SAGE Journal Articles

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Journal Article 1: Sypher, B. D., Bostrom, R. N., & Seibert, J. H. (1989). Listening, communication abilities, and success at work. Journal of Business Communication26, 293–303.

Abstract: Although many have argued that listening is particularly important in organizations, few studies have examined listening and listening skills in this context. This study examined relationships between listening, communication related abilities, employee level in an insurance company, and upward mobility. The results indicated significant positive relationships between listening and other social cognitive and communicative abilities. While findings suggested that non-supervisors tended to possess better listening abilities than supervisors, there was some evidence that better listeners were in higher levels of the organization and were more upwardly mobile.

Journal Article 2Brownell, J. (1994). Teaching listening: Some thoughts on behavioral approaches. Business Communication Quarterly57, 19–24.

Abstract: This paper provides an overview of the issues involved in providing listening instruction to those who work or who are preparing to work in organizations. Questions are posed regarding the nature of listening and listening instruction. A behavioral approach is suggested, and the benefits and concerns regarding this perspective are examined.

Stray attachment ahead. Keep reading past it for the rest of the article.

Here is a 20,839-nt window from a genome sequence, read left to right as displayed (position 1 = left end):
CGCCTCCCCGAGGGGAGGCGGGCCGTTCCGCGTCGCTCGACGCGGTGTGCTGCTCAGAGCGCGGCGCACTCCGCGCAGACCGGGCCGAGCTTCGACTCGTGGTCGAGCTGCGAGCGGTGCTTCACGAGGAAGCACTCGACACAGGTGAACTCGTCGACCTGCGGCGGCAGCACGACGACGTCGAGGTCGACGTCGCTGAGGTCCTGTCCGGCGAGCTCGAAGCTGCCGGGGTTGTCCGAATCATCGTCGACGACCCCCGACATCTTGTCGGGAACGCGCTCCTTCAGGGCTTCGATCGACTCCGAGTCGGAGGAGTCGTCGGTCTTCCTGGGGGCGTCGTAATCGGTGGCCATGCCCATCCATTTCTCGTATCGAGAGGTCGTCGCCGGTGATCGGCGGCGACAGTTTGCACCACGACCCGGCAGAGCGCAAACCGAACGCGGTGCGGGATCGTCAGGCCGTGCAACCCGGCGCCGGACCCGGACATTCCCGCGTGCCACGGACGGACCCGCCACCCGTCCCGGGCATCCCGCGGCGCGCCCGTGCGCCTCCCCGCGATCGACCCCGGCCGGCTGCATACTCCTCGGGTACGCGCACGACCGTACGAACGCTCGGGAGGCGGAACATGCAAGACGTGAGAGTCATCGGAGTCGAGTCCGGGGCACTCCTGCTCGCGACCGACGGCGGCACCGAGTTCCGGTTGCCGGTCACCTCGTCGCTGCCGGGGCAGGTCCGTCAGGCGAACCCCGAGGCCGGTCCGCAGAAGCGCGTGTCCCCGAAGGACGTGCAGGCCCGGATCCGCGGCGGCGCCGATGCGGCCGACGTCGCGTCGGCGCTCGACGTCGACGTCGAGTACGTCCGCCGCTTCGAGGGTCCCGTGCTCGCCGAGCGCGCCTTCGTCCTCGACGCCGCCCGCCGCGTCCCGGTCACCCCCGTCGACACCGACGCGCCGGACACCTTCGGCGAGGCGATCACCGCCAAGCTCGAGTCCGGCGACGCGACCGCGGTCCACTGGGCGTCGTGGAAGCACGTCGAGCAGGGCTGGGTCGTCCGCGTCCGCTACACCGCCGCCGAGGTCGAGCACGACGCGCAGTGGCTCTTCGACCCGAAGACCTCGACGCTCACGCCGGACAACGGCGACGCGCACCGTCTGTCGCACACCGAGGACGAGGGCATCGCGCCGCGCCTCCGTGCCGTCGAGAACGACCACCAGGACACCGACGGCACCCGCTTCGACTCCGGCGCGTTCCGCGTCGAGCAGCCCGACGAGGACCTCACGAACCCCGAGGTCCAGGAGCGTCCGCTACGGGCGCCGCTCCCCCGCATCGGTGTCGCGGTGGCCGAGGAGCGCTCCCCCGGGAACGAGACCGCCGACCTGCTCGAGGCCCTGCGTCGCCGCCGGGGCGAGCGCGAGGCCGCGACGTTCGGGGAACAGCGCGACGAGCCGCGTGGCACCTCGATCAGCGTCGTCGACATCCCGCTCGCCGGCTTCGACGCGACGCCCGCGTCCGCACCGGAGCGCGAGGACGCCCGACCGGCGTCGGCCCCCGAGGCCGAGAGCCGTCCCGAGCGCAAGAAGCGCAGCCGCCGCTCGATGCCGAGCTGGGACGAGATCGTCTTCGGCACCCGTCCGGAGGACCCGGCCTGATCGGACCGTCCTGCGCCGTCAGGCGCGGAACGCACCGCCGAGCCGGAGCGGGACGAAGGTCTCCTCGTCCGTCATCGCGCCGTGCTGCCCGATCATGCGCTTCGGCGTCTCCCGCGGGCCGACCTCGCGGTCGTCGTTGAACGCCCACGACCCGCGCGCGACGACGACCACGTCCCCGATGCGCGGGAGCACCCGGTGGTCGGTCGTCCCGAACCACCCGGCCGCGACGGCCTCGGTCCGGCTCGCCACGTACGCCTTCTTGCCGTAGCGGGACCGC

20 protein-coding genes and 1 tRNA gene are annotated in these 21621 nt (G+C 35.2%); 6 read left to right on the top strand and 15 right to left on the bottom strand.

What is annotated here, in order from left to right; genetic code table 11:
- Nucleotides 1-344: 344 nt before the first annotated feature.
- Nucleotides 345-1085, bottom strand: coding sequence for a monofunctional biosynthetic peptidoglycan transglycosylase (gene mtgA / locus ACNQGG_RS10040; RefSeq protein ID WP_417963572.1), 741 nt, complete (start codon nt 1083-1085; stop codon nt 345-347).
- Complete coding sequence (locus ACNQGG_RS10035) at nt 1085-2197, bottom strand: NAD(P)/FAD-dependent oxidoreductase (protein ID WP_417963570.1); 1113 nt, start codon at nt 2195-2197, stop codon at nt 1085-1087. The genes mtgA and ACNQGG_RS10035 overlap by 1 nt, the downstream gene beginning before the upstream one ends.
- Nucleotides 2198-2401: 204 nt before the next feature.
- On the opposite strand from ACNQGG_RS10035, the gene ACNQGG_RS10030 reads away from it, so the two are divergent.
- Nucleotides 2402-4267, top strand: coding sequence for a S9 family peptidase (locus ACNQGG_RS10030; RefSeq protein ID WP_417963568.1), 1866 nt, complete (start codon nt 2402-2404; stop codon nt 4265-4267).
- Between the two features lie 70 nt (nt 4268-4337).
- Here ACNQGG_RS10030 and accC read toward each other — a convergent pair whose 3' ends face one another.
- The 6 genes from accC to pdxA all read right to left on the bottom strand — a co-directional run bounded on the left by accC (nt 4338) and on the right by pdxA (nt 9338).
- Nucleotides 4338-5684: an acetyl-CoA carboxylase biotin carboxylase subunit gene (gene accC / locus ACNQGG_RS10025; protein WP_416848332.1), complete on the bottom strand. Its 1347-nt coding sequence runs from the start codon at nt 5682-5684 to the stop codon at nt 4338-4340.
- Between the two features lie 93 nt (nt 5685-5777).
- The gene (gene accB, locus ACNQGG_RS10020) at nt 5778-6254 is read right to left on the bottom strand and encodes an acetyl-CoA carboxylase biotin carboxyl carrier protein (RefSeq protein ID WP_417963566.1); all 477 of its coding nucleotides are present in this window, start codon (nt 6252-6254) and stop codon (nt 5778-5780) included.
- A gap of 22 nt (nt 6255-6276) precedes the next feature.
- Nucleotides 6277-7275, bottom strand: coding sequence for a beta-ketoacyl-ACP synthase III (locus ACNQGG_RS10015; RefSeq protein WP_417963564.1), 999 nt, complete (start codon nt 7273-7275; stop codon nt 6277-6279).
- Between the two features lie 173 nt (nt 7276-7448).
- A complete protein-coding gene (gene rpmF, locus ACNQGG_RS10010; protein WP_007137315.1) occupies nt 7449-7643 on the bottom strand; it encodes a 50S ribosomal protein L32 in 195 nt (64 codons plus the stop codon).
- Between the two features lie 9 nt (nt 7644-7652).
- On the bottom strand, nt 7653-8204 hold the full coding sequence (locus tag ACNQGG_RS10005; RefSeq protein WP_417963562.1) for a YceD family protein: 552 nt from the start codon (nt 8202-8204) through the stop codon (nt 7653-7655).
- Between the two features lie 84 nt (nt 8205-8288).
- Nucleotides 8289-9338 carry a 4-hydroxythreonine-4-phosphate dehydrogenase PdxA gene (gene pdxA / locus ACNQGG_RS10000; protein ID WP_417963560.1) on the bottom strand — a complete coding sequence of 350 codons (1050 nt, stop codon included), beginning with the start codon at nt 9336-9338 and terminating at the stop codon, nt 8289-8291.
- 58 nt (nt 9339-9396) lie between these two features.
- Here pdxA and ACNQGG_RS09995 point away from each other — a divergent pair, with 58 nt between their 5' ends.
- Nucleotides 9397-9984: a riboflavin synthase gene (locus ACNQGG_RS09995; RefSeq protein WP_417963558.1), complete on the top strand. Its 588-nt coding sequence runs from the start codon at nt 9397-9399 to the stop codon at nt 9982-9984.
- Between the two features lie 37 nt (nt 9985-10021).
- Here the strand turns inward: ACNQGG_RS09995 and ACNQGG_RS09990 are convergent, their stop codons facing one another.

Journal Article 3: Van den, A., & Edwards, J. (2015). Listening to sad music in adverse situations: How music selection strategies relate to self-regulatory goals, listening effects, and mood enhancement, Psychology of Music43, 473–494.

Abstract: Adults’ (= 220) reported motivations for listening to sad music after experiencing adverse negative circumstances were examined by exploring how their music selection strategies related to (a) their self-regulatory goals, and (b) reported effects of listening. The effects of music selection strategies, self-regulatory goals, and reported effects on the achievement of mood enhancement were also explored using a retrospective survey design. The findings indicate that music choice is linked to the individual’s identified self-regulatory goals for music listening and to expected effects. Additionally, the results show that if individuals had intended to achieve mood enhancement through music listening, this was often achieved by first experiencing cognitive reappraisal or distraction. The selection of music with perceived high aesthetic value was the only music selection strategy that directly predicted mood enhancement. Where respondents indicated that they chose music with the intention of triggering memories, this was negatively related to the self-regulatory goal of mood enhancement.